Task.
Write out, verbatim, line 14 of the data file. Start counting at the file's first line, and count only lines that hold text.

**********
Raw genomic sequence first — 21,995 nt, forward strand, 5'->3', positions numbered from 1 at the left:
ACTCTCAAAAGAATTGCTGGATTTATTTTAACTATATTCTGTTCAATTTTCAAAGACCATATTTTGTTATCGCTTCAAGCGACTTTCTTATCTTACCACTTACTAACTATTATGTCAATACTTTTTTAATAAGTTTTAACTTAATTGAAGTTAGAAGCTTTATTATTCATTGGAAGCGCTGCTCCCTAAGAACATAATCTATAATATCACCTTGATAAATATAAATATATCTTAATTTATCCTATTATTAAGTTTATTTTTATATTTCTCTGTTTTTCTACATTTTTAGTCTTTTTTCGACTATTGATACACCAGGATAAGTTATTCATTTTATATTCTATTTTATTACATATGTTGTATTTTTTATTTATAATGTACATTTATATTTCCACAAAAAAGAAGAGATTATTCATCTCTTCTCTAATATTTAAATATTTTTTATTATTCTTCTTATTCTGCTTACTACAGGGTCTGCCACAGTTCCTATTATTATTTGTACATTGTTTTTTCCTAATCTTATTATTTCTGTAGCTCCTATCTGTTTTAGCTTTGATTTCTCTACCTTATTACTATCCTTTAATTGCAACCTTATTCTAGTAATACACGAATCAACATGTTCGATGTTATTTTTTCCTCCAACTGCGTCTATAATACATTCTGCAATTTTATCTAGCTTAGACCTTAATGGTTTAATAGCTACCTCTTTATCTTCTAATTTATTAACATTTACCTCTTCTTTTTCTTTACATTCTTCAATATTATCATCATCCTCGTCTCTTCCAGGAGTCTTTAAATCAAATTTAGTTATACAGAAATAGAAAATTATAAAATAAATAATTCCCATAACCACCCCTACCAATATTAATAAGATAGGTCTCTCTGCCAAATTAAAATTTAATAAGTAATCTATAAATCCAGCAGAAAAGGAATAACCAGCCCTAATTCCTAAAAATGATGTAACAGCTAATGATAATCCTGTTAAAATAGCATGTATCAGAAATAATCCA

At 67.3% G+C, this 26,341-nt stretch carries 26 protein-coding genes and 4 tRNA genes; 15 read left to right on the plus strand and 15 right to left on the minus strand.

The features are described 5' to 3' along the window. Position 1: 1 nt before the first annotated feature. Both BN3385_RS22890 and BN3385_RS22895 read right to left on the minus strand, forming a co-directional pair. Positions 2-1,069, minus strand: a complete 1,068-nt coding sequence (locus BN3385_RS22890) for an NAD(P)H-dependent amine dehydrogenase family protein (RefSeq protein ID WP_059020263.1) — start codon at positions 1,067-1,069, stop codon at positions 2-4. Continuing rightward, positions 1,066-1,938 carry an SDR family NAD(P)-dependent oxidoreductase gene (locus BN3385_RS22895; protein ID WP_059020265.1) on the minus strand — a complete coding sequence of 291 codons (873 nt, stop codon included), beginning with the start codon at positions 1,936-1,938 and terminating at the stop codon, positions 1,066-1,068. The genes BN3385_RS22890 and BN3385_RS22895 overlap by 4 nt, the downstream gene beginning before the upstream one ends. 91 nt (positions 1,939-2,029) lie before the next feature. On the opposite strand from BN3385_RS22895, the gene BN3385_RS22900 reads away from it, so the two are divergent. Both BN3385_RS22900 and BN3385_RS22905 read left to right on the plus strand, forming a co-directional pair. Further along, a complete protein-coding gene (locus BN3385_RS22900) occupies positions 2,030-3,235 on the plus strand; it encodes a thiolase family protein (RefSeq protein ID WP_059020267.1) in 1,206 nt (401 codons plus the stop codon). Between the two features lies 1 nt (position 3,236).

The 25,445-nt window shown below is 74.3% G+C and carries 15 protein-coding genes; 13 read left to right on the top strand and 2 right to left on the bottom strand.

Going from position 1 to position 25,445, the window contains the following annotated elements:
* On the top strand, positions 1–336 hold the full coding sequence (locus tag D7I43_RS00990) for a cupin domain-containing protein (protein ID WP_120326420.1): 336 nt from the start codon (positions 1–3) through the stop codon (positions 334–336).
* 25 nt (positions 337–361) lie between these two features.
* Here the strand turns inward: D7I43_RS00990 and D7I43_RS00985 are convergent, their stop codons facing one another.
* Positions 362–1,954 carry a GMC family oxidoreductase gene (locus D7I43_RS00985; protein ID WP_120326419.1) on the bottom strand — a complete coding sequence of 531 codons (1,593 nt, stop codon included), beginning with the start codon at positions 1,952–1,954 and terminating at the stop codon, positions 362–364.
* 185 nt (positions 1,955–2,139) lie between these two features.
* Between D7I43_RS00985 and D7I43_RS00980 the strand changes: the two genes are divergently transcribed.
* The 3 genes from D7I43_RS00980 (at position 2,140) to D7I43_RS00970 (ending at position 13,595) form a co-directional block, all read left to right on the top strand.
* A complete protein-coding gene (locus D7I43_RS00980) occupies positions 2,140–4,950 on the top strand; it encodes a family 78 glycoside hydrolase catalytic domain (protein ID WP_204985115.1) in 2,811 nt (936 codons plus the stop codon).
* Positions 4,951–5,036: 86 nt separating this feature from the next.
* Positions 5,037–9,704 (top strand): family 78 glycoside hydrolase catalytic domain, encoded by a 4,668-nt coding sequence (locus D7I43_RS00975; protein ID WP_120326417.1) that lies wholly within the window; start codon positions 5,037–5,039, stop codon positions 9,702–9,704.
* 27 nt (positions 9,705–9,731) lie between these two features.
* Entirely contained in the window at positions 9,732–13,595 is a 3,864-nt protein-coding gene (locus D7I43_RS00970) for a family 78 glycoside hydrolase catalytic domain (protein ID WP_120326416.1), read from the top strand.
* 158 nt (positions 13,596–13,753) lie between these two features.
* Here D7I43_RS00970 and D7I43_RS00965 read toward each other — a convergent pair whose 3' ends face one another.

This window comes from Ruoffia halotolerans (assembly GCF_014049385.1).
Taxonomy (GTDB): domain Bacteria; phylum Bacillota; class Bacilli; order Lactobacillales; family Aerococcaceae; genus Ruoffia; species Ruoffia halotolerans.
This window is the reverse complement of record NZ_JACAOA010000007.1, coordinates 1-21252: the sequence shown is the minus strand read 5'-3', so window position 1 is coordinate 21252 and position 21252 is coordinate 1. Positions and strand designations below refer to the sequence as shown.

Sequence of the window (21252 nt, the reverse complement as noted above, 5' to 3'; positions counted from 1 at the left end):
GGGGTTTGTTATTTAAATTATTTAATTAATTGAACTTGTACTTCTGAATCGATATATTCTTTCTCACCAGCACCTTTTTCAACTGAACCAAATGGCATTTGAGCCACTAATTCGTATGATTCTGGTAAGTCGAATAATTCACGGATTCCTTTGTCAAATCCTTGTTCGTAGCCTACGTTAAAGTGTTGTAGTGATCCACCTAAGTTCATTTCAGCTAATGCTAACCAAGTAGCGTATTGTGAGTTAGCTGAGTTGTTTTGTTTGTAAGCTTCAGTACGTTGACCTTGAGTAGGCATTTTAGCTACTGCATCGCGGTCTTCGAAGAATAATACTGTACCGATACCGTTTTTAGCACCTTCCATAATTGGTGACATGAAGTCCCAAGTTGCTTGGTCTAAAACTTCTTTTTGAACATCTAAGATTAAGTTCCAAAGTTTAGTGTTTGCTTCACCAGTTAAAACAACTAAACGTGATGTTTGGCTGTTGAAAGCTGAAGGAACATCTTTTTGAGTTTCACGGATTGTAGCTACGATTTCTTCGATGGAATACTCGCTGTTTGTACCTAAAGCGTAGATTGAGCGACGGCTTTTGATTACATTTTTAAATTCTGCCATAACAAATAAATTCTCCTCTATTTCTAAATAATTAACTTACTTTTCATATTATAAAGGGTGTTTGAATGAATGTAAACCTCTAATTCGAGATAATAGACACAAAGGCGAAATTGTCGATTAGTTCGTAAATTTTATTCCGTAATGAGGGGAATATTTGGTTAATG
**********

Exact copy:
* A complete protein-coding gene (locus D7I43_RS00980) occupies positions 2,140–4,950 on the top strand; it encodes a family 78 glycoside hydrolase catalytic domain (protein ID WP_204985115.1) in 2,811 nt (936 codons plus the stop codon).